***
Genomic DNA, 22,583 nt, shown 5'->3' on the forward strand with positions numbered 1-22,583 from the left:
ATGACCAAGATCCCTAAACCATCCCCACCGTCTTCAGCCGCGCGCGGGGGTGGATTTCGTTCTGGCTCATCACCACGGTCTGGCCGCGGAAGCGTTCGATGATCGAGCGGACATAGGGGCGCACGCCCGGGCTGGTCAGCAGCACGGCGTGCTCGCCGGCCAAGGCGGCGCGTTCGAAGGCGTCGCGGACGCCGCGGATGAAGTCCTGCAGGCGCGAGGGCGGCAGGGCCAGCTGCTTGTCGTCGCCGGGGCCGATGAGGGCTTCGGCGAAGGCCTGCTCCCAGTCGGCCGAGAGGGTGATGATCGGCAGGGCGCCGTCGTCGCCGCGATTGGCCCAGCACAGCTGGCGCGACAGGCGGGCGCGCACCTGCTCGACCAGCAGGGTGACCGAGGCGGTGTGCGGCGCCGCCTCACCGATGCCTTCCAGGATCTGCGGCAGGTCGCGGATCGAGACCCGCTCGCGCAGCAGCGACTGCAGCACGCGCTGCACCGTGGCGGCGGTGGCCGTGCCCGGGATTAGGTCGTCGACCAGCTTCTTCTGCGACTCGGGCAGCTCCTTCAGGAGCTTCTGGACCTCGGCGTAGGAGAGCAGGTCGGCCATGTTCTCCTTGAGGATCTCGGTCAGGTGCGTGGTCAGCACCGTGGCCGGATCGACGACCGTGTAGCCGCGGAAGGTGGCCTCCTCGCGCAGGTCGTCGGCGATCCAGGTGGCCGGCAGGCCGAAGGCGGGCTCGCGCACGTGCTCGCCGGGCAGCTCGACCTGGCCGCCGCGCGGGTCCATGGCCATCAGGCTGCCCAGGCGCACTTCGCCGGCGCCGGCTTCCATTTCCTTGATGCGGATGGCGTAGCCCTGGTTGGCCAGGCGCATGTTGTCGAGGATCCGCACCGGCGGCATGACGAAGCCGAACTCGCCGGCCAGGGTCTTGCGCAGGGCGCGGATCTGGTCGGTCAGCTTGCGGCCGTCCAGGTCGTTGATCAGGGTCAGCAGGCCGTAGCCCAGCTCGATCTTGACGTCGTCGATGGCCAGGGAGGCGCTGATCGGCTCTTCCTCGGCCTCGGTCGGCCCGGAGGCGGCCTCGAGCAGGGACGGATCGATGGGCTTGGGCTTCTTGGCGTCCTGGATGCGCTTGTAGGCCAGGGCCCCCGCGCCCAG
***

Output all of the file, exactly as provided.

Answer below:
Genomic DNA, 22,583 nt, shown 5'->3' on the forward strand with positions numbered 1-22,583 from the left:
ATGACCAAGATCCCTAAACCATCCCCACCGTCTTCAGCCGCGCGCGGGGGTGGATTTCGTTCTGGCTCATCACCACGGTCTGGCCGCGGAAGCGTTCGATGATCGAGCGGACATAGGGGCGCACGCCCGGGCTGGTCAGCAGCACGGCGTGCTCGCCGGCCAAGGCGGCGCGTTCGAAGGCGTCGCGGACGCCGCGGATGAAGTCCTGCAGGCGCGAGGGCGGCAGGGCCAGCTGCTTGTCGTCGCCGGGGCCGATGAGGGCTTCGGCGAAGGCCTGCTCCCAGTCGGCCGAGAGGGTGATGATCGGCAGGGCGCCGTCGTCGCCGCGATTGGCCCAGCACAGCTGGCGCGACAGGCGGGCGCGCACCTGCTCGACCAGCAGGGTGACCGAGGCGGTGTGCGGCGCCGCCTCACCGATGCCTTCCAGGATCTGCGGCAGGTCGCGGATCGAGACCCGCTCGCGCAGCAGCGACTGCAGCACGCGCTGCACCGTGGCGGCGGTGGCCGTGCCCGGGATTAGGTCGTCGACCAGCTTCTTCTGCGACTCGGGCAGCTCCTTCAGGAGCTTCTGGACCTCGGCGTAGGAGAGCAGGTCGGCCATGTTCTCCTTGAGGATCTCGGTCAGGTGCGTGGTCAGCACCGTGGCCGGATCGACGACCGTGTAGCCGCGGAAGGTGGCCTCCTCGCGCAGGTCGTCGGCGATCCAGGTGGCCGGCAGGCCGAAGGCGGGCTCGCGCACGTGCTCGCCGGGCAGCTCGACCTGGCCGCCGCGCGGGTCCATGGCCATCAGGCTGCCCAGGCGCACTTCGCCGGCGCCGGCTTCCATTTCCTTGATGCGGATGGCGTAGCCCTGGTTGGCCAGGCGCATGTTGTCGAGGATCCGCACCGGCGGCATGACGAAGCCGAACTCGCCGGCCAGGGTCTTGCGCAGGGCGCGGATCTGGTCGGTCAGCTTGCGGCCGTCCAGGTCGTTGATCAGGGTCAGCAGGCCGTAGCCCAGCTCGATCTTGACGTCGTCGATGGCCAGGGAGGCGCTGATCGGCTCTTCCTCGGCCTCGGTCGGCCCGGAGGCGGCCTCGAGCAGGGACGGATCGATGGGCTTGGGCTTCTTGGCGTCCTGGATGCGCTTGTAGGCCAGGGCCCCCGCGCCCAG